They make the perfect gift for both Valentine’s Day and Mother’s Day, but where did lockets originate? We dive into the history of the locket and celebrate some of our favourite pieces!

What is a locket?

A locket is a pendant that opens to reveal a space used for storing a photograph or other small item such as a lock of hair. Today lockets are given a symbol of love and affection, but that hasn’t always been the case!

Thomas Sabo Family Tree Locket

Perfect for Mother's Day - Thomas Sabo Family Tree Locket

How long have lockets been around?

No one really knows when lockets were invented, but it is thought that they evolved from the amulets and pendants in the Middle Ages. The first lockets often were far from romantic keepsakes. Some of the earliest ones held herbs or medicine for the wearer, some held perfume to help mask odours and some even held poison! 

When people start putting pictures in lockets?

One of the earliest known examples of a locket with a picture in it, is the locket ring of Queen Elizabeth I. This ring, dating from 1575, contained a portrait of herself on one side and her mother Anne Boleyn on the other. She is said to have never taken it off, as it was so precious to her. 

Dower and Hall Cherish Lockets with Charms

Stunning Dower and Hall Cherish Lockets can be filled with beautiful charms...

Victorian Lockets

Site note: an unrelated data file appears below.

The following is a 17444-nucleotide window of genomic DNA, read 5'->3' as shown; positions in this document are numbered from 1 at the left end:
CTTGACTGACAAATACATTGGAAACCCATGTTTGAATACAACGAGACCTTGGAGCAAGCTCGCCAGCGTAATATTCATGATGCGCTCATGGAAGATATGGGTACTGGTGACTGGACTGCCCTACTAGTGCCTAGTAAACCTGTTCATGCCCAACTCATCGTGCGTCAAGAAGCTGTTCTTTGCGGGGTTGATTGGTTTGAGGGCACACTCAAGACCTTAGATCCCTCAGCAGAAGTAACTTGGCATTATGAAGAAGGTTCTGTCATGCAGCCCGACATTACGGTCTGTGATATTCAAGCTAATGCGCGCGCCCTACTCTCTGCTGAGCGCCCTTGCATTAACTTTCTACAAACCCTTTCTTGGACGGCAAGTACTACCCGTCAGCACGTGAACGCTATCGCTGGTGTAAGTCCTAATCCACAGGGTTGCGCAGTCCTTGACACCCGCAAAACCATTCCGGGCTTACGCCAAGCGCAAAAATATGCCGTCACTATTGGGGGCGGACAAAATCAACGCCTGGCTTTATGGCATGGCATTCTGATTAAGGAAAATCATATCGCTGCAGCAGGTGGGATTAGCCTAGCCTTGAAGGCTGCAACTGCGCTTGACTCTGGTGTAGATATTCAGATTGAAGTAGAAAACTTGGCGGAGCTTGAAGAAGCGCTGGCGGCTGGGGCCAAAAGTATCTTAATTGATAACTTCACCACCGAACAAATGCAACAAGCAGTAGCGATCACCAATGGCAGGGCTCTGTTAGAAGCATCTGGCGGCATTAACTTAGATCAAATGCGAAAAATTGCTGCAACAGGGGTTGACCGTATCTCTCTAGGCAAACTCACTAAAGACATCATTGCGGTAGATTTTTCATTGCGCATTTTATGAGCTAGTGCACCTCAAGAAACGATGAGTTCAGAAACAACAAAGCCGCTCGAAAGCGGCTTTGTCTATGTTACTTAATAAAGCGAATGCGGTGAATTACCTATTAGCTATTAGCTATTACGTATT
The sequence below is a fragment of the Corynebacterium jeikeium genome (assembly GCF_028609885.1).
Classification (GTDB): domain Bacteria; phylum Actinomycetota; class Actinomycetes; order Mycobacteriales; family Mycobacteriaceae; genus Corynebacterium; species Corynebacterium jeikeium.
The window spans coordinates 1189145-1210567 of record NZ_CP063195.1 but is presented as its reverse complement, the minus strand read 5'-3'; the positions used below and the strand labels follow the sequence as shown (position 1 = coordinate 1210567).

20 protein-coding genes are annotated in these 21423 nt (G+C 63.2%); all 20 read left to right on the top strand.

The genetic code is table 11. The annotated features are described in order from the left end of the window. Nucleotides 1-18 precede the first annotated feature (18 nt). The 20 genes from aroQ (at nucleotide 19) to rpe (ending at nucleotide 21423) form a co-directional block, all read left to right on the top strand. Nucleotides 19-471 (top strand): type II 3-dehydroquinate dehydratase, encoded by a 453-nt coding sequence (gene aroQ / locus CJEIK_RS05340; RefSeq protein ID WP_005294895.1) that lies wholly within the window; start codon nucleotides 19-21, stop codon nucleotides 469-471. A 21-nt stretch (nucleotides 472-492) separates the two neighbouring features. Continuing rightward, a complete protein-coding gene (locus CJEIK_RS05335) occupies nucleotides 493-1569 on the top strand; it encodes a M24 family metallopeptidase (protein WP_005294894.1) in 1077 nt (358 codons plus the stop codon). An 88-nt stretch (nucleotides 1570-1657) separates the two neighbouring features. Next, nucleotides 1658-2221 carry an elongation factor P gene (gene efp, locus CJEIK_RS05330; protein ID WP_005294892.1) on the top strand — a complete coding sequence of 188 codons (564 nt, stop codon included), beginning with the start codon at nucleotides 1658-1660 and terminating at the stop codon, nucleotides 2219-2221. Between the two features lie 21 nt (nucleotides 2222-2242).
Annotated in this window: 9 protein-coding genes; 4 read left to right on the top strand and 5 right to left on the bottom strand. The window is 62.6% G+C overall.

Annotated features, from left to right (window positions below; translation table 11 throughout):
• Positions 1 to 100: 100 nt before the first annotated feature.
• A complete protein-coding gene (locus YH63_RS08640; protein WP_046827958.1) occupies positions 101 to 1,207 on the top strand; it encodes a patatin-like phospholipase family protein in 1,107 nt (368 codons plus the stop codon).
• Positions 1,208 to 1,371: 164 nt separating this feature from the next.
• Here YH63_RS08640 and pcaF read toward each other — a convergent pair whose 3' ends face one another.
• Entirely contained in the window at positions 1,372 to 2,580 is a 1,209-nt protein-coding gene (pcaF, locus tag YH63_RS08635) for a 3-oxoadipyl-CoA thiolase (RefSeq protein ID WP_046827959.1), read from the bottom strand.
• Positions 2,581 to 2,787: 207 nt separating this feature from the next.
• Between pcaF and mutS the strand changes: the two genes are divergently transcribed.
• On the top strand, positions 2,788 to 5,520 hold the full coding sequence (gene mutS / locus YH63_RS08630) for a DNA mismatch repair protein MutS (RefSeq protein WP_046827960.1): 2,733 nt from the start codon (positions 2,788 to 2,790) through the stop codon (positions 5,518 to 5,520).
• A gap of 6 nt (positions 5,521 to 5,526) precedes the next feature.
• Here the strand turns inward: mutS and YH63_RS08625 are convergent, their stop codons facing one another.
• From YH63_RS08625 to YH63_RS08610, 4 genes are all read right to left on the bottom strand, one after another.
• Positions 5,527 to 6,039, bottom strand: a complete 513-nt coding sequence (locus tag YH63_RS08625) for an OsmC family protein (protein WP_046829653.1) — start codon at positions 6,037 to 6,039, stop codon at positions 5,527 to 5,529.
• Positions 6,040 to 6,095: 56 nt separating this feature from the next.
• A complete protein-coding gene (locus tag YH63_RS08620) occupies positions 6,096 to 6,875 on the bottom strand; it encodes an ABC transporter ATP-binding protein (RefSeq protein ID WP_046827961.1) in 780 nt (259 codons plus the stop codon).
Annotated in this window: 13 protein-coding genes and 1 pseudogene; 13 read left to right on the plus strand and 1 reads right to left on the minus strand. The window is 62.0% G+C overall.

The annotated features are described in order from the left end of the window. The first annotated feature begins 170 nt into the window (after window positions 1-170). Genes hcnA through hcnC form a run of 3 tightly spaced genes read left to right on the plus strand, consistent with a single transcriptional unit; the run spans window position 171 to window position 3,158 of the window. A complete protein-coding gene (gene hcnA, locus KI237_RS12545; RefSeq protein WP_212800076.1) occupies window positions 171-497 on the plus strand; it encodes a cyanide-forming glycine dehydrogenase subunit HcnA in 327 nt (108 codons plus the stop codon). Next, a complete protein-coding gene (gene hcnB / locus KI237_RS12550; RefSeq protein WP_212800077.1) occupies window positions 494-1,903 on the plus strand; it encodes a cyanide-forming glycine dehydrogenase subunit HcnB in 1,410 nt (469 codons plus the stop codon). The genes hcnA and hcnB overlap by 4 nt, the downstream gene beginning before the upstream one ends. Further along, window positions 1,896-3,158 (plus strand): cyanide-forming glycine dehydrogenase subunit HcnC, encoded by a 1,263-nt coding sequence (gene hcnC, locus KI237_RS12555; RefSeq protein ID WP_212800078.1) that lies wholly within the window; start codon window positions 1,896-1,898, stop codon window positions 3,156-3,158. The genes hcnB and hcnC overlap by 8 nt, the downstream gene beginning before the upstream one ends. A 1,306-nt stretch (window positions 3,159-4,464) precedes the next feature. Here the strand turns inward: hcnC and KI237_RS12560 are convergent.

During the Victorian era, lockets became extremely popular and turned into the piece of jewellery we recognize today. 

Lockets were they were often given at funerals, in memory of the person who had passed away. Queen Victoria, who had a huge influence on the fashions of the time, had two lockets of her own. One was a locket bracelet given to her by her husband which contained locks of hair from each of their children and the other was a very special locket with a portrait of Albert, which Victoria wore after her dear husband’s death.

Thomas Sabo Nautical Star Locket

One of our favourites - the Nautical Star Locket by Thomas Sabo

Romantic Lockets

Over time, lockets became a romantic gesture. Soldiers gave them to their sweethearts as a memento in case they didn’t return home from war. During the World Wars, lockets became more cheaply available, as did photography, and they continued to grow in popularity. Lockets were even available in Post Offices during this time!

Lockets are still given as a token of love today. We love this historical, sentimental piece of jewellery!